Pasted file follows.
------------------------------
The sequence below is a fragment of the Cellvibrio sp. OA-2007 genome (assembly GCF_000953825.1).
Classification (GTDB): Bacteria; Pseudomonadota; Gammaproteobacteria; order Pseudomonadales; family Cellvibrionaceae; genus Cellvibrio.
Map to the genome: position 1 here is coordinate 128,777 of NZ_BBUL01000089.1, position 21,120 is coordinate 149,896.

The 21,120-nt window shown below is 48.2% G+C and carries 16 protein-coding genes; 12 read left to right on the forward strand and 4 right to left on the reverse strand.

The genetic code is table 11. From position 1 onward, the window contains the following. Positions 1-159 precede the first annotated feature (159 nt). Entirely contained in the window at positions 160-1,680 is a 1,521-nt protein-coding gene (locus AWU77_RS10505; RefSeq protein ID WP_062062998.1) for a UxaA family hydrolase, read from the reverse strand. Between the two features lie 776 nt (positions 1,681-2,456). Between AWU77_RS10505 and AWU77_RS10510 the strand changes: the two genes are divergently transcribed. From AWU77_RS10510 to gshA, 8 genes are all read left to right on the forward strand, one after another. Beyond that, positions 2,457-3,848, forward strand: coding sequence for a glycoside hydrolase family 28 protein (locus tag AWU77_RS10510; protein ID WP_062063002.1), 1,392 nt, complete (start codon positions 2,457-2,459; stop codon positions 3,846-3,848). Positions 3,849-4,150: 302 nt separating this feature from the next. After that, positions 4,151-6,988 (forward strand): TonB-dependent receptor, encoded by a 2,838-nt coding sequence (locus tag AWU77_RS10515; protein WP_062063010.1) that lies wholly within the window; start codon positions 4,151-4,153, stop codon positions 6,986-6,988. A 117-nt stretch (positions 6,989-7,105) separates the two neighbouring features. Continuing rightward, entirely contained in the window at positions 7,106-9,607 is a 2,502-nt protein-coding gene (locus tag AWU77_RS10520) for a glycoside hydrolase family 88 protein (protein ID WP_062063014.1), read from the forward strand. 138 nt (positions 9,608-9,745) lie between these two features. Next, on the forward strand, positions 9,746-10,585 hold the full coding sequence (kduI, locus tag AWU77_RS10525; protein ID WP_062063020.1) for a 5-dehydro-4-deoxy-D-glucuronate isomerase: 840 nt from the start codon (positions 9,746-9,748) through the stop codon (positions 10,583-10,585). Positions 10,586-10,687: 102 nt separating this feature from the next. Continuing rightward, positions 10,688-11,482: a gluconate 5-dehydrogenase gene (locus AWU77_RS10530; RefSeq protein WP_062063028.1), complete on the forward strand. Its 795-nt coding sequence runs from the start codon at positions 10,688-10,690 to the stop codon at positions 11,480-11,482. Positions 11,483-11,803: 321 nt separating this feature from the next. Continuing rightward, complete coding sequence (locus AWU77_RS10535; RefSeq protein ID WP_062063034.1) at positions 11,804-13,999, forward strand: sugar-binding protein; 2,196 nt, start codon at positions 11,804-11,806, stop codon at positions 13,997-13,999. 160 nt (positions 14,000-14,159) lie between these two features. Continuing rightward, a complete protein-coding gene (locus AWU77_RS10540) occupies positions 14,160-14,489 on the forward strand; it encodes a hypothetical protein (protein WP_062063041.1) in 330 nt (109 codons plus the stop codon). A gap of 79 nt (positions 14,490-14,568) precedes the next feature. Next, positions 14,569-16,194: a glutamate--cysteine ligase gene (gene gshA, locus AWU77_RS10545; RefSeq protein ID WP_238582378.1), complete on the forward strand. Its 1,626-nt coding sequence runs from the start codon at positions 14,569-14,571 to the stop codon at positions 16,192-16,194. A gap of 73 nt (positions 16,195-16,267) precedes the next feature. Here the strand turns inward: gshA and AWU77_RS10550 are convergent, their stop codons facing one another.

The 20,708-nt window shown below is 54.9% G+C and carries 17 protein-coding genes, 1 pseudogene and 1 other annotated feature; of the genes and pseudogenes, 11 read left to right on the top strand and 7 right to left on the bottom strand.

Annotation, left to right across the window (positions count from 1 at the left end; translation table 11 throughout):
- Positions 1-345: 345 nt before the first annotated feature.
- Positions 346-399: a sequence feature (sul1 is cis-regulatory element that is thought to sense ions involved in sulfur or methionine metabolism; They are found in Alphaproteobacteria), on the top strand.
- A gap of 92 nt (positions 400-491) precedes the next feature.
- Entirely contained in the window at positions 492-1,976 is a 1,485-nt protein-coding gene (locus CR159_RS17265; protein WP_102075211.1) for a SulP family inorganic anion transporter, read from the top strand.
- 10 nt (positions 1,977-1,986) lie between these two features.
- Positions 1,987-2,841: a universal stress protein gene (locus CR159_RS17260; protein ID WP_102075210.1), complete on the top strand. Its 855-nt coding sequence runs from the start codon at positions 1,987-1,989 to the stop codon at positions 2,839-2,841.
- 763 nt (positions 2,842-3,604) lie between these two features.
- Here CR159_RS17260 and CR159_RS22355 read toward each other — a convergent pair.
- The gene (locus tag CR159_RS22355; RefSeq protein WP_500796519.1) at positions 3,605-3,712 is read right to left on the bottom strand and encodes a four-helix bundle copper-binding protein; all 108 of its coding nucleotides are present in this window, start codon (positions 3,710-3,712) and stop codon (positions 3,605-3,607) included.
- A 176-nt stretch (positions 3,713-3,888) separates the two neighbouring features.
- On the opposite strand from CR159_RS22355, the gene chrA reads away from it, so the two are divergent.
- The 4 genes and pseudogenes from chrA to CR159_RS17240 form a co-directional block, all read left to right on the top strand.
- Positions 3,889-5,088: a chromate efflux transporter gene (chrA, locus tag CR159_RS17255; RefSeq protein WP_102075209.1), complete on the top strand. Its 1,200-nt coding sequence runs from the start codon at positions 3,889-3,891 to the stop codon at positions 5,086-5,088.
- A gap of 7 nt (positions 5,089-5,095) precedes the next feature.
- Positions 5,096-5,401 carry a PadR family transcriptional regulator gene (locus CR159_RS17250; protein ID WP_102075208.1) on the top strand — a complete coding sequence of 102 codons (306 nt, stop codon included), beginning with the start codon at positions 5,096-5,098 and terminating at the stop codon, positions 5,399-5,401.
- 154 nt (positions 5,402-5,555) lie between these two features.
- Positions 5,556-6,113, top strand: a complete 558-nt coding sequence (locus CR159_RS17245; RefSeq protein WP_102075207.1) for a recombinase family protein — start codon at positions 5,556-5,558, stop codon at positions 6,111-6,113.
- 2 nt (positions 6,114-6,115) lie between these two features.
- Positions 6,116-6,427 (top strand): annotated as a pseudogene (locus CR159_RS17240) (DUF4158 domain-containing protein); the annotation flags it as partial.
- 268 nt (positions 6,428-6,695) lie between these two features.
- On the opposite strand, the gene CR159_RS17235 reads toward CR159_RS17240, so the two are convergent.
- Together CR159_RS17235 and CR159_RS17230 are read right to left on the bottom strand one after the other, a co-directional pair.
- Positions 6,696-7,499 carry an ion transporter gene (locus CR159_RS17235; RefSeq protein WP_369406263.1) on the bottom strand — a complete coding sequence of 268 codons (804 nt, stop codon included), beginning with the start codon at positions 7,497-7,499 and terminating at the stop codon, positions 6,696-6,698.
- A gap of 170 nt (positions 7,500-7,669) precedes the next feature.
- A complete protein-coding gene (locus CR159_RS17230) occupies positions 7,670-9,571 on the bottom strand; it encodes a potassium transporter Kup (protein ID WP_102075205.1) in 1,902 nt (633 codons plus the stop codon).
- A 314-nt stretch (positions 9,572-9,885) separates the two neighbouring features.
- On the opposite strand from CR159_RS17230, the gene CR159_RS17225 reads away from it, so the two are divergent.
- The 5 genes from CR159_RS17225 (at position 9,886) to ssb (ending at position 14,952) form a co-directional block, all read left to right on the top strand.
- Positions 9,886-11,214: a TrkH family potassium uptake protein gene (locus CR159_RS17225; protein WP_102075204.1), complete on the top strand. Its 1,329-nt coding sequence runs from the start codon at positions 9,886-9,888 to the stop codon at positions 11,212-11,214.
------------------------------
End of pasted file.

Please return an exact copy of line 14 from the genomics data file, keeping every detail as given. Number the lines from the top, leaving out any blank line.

- 763 nt (positions 2,842-3,604) lie between these two features.